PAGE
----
Mr. Roy, a former Nortel Networks senior manager, did not realize he was headed for disaster when he exercised options on 5,000 Nortel shares at $50. It was the glory days when the shares were trading at $100 in the stock market, so his immediate gain was $250,000.
He thought the stock was going even higher so he didnt sell right away. As it tumbled, he kept waiting for a rebound that never came.
Now Nortel is bankrupt and the shares are no longer listed in Canada. And to pour salt into the wound, Mr. Roy (not his real name) is now faced with payingtaxes on the benefithe received when he exercised his options. He is losing sleep over the possibility he may have tocash in his RRSP or sell/re-mortgage his home.
Under Canadian tax law, the benefit of $250,000 is deemed to beincome received from his employer. He is is taxed on half of itwhenever the shares are disposed (at his marginal income tax rate when the options were exercised).
If a company disappears through merger, break-up etc., the shareholders are considered to have disposed of their shares. So Mr. Roy is now faced with a giant tax bill on his worthless shares (he cannot apply the capital loss to the benefit because it is consideredemployment income).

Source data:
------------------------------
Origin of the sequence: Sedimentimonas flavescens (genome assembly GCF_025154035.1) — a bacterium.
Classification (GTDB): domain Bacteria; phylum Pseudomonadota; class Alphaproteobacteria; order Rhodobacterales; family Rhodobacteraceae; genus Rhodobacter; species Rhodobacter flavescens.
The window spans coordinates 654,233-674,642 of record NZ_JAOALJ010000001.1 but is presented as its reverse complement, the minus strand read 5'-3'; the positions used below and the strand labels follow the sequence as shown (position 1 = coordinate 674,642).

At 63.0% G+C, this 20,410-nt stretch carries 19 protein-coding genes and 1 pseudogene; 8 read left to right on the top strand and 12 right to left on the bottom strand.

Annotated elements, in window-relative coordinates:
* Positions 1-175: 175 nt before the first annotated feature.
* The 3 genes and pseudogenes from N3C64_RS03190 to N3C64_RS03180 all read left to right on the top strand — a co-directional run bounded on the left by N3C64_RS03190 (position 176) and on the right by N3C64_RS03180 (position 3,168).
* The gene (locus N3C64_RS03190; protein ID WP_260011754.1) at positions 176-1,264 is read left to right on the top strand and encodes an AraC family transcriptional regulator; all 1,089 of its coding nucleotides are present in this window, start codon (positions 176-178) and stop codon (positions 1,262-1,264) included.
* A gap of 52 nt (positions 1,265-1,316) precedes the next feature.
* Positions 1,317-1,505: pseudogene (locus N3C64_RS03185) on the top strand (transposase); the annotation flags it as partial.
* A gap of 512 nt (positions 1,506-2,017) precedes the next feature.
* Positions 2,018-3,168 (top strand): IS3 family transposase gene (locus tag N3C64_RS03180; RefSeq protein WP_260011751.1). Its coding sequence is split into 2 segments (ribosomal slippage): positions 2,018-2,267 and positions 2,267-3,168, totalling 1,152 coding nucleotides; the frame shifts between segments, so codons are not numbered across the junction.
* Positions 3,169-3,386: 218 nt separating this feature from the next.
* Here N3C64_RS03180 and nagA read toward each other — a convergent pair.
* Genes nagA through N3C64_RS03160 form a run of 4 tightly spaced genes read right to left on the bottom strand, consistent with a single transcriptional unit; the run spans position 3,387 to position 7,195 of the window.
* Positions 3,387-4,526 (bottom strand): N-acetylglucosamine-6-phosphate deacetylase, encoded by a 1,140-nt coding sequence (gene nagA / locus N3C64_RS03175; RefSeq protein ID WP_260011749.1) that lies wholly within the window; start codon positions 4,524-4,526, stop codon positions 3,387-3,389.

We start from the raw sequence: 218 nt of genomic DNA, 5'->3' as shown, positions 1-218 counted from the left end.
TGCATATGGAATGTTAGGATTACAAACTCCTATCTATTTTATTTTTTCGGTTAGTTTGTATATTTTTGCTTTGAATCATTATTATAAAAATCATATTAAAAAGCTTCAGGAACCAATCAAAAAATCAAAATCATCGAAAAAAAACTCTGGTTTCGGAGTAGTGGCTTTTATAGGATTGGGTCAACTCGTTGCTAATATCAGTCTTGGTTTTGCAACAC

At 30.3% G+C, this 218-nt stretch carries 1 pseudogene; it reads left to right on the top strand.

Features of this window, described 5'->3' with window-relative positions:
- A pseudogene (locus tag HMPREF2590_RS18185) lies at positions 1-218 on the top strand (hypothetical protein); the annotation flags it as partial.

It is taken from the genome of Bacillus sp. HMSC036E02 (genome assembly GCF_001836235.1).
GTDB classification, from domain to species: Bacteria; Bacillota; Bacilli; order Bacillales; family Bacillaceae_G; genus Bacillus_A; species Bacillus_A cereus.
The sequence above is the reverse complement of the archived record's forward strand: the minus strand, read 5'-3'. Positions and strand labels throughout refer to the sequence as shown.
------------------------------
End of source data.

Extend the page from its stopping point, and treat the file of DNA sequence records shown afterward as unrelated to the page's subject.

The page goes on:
He is not alone. Besides other Nortel employees, there are employees of other high tech firms that exercised options during the bubble era. As long as they dont sell their shares, the tax bill is not triggered. But if they pass away or the shares are delisted due to merger, dissolution, etc., the tax bill is triggered.
A lobby group, called Canadians for Fair and Equitable Taxation ( CFET), has been formed to campaign for a change to the law. So far, they have not been successful even though a precedent for relief was established in Canada for a group of JDS Uniphase shareholders and the U.S. government last year amended its tax laws to give relief from the imposition of huge tax bills on worthless shares.